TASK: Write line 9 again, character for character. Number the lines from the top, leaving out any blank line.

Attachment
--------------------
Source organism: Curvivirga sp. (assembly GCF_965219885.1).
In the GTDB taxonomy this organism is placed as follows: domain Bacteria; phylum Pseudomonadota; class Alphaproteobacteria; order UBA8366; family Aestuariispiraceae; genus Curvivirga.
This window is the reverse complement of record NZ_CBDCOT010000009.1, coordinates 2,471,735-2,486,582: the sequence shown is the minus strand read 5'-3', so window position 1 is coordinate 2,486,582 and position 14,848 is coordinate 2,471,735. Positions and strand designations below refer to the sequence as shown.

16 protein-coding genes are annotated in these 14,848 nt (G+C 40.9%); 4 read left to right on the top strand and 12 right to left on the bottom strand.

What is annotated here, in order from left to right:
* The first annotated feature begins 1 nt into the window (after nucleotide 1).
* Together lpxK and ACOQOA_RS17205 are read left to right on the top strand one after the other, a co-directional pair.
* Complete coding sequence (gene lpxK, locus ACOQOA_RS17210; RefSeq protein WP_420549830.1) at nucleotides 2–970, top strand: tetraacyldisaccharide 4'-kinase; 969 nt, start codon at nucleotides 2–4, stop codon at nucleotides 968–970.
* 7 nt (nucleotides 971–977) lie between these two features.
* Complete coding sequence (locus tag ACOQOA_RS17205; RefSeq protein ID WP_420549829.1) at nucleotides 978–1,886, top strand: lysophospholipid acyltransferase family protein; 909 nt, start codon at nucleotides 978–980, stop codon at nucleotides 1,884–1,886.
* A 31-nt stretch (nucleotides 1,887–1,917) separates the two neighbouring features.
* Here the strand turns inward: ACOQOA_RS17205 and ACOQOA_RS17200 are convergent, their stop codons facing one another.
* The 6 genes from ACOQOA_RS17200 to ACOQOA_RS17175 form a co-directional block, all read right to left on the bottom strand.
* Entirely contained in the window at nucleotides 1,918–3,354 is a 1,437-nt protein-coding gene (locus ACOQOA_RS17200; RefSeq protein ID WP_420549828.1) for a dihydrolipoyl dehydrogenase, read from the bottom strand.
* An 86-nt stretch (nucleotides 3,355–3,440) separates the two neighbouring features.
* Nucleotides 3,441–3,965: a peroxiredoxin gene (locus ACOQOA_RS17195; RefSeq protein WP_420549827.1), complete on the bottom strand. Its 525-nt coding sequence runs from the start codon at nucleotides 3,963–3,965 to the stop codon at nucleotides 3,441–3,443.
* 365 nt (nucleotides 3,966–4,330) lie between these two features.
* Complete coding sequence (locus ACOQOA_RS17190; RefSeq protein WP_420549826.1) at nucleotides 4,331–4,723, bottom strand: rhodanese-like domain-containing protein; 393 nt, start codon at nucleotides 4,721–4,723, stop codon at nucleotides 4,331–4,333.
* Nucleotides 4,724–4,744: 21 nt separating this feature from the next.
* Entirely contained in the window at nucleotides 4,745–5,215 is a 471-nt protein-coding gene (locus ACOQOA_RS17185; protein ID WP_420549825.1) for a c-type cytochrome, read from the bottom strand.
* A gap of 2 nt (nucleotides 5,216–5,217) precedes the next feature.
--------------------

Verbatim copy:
* 7 nt (nucleotides 971–977) lie between these two features.